"I have an 11-year-old child," said Wu Changhua, China director of The Climate Group, a London-based international organization. "I really wish for better air quality, for the nation's authorities to do something not just for us but for future generations. That remains a concern for parents like me and many others."

Stocks hammered by fears of broader crisis in Italy

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Investors dumped their holdings of Italian government bonds, leads to a global stock market sell-off, after fears that Italy was headed into deeper crisis.

The cost of borrowing for Italy drove up 7 percent, a level that many economists see as unsustainable and a number that accelerated bailouts for Greece, Ireland, and Portugal, according to the New York Times.

"Wednesday's surge in Italian government bond yields has catapulted the euro zone crisis into a dangerous new phase," said John Higgens, a senior markets economist with Capital Economics, in a research note, reports the New York Times.

The Dow Jones industrial average tumbled 389 points Wednesday, but the fear factor was not only contained to the U.S. stock market. The euro slumped more than 2 percent after European markets also sold off, reports CNN.

Italy's bond rates are triggering intense market anxiety, which investors say is a result of lack of investor confidence.

"This is a crisis of confidence, not of fundamentals," said Mark McCormick, currency strategist at Brown Brothers Harriman, to CNN. "Italy's debt level is sustainable, but it needs to implement policies that will support economic growth."

British singer, Bertyl Davis, dies at 87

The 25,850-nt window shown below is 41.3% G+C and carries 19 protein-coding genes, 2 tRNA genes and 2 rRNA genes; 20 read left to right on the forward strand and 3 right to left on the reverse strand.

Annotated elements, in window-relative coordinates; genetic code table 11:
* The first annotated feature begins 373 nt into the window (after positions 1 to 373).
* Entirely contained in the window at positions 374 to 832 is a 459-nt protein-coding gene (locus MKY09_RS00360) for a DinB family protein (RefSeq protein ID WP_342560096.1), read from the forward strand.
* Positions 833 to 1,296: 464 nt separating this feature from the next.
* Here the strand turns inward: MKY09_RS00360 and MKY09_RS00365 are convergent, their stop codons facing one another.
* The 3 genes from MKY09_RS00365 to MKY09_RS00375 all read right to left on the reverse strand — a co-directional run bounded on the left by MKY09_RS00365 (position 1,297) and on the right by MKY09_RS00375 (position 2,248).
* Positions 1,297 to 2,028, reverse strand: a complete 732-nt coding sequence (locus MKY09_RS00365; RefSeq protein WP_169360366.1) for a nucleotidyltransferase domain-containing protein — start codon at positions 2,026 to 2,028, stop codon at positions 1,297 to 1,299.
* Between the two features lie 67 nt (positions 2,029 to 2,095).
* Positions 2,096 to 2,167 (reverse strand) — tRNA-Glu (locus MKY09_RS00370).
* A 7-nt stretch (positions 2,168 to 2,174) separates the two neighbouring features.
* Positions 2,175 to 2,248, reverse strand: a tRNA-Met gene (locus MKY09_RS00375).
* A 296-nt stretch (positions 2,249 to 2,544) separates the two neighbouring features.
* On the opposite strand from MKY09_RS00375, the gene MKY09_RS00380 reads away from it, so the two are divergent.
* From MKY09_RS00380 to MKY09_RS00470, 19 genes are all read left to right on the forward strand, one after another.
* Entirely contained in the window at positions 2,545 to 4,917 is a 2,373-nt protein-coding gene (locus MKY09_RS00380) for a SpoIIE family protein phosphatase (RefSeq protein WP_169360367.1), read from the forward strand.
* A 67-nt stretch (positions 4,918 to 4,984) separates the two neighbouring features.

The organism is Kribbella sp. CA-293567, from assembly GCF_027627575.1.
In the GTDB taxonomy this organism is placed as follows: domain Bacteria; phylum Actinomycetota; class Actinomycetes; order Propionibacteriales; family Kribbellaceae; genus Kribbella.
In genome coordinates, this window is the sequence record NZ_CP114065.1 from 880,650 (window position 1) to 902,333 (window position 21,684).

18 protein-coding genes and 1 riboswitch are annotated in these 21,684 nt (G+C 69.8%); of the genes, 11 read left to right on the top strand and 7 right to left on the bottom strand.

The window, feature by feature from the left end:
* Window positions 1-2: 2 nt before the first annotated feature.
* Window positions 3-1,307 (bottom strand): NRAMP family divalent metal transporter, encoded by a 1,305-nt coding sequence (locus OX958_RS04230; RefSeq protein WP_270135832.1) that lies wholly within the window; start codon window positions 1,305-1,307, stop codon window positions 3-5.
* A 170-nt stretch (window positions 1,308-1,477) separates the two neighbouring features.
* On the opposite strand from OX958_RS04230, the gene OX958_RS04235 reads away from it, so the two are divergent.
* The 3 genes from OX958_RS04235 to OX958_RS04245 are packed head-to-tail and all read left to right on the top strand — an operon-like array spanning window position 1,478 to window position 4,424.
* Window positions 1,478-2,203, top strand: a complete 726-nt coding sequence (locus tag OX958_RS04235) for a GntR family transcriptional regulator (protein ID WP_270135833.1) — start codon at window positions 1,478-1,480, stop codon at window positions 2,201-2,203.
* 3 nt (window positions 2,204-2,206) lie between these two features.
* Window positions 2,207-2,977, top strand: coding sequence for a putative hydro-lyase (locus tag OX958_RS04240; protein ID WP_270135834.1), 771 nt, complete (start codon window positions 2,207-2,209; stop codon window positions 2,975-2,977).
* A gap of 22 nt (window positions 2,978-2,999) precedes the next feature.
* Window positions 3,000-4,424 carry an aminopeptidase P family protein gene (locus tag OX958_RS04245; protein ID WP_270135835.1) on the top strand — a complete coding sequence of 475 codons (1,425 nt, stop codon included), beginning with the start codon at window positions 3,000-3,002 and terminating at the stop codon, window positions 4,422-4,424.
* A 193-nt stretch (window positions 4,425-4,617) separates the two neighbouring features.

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Bertyl Davis, a British singer famous for carrying on her cabaret performances during the bombing of London during World War II and performances with American bands, died in her Los Angeles home Friday at the age of 87.

The reason for death was complications from Alzheimer's disease, a family spokesman told the New York Times.

Davis began her career early as the daughter of the British bandleader Henry Davis. She performed with her father's band at the age of 8 and was already a national star by the time some of the American big bands passed through London on tours, according to the New York Times.

Davis made her first American appearance on Bob Hope's radio show in1947 and she later performed with Frank Sinatra and Benny Goodman. Davis was a regular performer on the cruise ship circuit starting in the 1970s, reports the Washington Post.

Davis is survived by three children and two grandchildren.

A 50-year-old U.S. man is to remain in custody following the orders of an Aruban judge Friday as investigators continue to gather evidence in the disappearance and presumed death of the man's travel companion.

The Associated Press reports Gary Giordano has been in jail on suspicion of involvement in the case since Aug. 5 when he told police that Robyn Gardener was swept out to sea while the two were snorkeling.

"Our client is innocent and there has been a lot of investigation already," said Chris Lejuez, Giordano's attorney, in an interview outside court. "There is no evidence, and his life is being destroyed."

Giordano denies being responsible for Gardener's disappearance, whose body has not been found, reports CNN.

CNN also reports that authorities are waiting on results from examinations of cell phones and a computer. In addition, the Associated Press reports that investigators need more time to process the results of a re-enactment of the couple's snorkeling trip off the southeastern tip of the island.

After the 30-day period, Solicitor General Taco Stein said prosecutors would be expected to bring charges against Giordano or release him, according to the Associated Press.